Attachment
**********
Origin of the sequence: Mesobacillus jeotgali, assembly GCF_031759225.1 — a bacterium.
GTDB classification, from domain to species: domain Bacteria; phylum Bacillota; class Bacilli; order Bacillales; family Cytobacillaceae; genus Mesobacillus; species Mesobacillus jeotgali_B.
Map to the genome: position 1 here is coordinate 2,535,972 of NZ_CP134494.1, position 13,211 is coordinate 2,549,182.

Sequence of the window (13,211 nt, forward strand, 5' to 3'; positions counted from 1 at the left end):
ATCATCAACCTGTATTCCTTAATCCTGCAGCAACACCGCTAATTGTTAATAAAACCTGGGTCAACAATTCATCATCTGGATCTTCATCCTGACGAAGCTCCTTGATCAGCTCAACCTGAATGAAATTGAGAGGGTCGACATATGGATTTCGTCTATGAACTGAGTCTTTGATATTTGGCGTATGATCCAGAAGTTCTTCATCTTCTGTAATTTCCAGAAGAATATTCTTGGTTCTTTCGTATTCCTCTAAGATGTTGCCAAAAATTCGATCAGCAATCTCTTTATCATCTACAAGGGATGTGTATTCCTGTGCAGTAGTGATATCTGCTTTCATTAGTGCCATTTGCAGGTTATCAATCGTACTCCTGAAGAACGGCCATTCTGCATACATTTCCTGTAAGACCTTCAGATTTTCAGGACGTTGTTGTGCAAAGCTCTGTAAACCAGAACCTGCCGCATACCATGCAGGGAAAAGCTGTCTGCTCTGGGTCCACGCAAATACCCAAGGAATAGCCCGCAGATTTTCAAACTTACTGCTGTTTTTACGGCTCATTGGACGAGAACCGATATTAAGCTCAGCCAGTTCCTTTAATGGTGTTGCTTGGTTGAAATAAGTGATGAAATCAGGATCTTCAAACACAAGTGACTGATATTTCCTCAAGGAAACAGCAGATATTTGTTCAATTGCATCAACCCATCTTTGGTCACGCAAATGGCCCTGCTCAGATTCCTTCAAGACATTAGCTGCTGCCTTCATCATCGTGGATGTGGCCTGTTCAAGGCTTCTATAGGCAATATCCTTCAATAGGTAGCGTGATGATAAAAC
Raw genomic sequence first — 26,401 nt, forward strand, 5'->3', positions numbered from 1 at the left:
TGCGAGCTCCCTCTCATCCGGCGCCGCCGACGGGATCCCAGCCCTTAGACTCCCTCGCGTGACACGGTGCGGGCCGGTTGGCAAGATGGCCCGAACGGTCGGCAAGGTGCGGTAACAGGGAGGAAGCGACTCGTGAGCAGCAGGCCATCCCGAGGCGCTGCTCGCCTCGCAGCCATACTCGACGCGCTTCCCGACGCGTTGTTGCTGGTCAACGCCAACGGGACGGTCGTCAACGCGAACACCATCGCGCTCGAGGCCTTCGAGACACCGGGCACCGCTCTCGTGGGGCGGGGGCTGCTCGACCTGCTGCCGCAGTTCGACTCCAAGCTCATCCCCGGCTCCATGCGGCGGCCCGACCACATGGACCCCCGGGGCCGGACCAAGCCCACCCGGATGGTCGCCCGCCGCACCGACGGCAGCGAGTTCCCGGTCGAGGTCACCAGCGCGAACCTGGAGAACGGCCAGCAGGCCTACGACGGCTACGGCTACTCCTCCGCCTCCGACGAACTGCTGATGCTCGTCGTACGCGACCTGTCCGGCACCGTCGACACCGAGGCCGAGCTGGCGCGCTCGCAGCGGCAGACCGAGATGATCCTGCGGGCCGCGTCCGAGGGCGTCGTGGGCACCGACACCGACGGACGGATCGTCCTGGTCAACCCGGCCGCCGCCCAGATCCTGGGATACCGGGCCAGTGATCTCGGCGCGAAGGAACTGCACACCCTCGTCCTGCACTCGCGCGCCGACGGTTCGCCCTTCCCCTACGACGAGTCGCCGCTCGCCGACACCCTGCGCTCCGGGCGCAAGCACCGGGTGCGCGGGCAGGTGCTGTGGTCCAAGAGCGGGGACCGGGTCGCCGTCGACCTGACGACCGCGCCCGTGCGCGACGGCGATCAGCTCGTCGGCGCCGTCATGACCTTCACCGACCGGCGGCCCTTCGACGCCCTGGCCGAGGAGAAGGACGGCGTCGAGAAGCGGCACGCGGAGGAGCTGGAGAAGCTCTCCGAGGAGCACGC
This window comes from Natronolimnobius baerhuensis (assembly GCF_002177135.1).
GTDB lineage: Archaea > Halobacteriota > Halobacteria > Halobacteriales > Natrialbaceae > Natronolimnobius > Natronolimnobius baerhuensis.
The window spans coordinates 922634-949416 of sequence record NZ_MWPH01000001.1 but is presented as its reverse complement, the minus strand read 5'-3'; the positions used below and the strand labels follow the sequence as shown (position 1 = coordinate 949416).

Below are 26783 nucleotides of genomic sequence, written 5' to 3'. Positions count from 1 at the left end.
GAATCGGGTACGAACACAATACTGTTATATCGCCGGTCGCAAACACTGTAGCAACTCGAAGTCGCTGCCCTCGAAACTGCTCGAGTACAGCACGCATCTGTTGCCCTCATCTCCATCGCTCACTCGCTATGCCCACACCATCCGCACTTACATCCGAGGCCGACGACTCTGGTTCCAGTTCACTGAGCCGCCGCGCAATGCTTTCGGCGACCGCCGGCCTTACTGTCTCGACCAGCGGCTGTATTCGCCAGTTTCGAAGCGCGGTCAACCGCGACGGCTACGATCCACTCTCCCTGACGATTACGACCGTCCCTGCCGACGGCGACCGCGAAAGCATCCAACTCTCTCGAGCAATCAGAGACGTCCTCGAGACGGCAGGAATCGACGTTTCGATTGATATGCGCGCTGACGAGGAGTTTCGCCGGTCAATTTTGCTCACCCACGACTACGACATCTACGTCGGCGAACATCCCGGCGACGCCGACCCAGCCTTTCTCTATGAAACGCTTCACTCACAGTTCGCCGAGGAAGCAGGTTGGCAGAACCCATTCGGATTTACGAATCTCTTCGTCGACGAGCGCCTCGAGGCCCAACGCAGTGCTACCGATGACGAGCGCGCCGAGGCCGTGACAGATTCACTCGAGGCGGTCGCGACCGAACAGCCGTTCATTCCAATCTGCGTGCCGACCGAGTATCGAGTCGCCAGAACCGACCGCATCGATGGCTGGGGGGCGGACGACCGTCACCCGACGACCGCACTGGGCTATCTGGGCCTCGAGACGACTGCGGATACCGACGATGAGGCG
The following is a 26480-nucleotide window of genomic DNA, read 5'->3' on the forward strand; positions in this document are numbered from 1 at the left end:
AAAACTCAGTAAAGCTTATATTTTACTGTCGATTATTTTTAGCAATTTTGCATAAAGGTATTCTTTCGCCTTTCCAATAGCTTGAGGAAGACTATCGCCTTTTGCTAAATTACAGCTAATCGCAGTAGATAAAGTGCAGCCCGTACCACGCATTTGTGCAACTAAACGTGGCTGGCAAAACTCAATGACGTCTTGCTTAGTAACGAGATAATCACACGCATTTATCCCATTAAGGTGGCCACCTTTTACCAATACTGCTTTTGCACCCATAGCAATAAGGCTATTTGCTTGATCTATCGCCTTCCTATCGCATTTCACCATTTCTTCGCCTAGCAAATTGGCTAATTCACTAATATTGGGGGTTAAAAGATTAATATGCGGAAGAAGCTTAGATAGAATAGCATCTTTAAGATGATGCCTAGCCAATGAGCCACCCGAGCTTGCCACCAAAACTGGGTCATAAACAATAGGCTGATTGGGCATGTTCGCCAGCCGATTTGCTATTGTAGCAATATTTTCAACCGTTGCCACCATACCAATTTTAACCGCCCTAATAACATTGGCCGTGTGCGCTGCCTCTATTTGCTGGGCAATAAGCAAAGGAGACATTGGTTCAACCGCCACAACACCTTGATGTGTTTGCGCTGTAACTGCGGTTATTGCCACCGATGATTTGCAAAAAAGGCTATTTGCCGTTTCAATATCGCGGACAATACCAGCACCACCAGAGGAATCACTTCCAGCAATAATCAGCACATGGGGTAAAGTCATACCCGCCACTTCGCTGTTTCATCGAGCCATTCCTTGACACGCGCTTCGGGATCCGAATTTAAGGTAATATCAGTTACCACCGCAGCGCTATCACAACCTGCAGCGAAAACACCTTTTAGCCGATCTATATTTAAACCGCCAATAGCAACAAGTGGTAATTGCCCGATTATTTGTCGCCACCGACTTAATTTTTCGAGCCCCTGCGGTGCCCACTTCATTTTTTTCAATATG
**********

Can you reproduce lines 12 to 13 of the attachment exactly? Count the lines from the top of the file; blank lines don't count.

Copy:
GAATCGGGTACGAACACAATACTGTTATATCGCCGGTCGCAAACACTGTAGCAACTCGAAGTCGCTGCCCTCGAAACTGCTCGAGTACAGCACGCATCTGTTGCCCTCATCTCCATCGCTCACTCGCTATGCCCACACCATCCGCACTTACATCCGAGGCCGACGACTCTGGTTCCAGTTCACTGAGCCGCCGCGCAATGCTTTCGGCGACCGCCGGCCTTACTGTCTCGACCAGCGGCTGTATTCGCCAGTTTCGAAGCGCGGTCAACCGCGACGGCTACGATCCACTCTCCCTGACGATTACGACCGTCCCTGCCGACGGCGACCGCGAAAGCATCCAACTCTCTCGAGCAATCAGAGACGTCCTCGAGACGGCAGGAATCGACGTTTCGATTGATATGCGCGCTGACGAGGAGTTTCGCCGGTCAATTTTGCTCACCCACGACTACGACATCTACGTCGGCGAACATCCCGGCGACGCCGACCCAGCCTTTCTCTATGAAACGCTTCACTCACAGTTCGCCGAGGAAGCAGGTTGGCAGAACCCATTCGGATTTACGAATCTCTTCGTCGACGAGCGCCTCGAGGCCCAACGCAGTGCTACCGATGACGAGCGCGCCGAGGCCGTGACAGATTCACTCGAGGCGGTCGCGACCGAACAGCCGTTCATTCCAATCTGCGTGCCGACCGAGTATCGAGTCGCCAGAACCGACCGCATCGATGGCTGGGGGGCGGACGACCGTCACCCGACGACCGCACTGGGCTATCTGGGCCTCGAGACGACTGCGGATACCGACGATGAGGCG
The following is a 26480-nucleotide window of genomic DNA, read 5'->3' on the forward strand; positions in this document are numbered from 1 at the left end: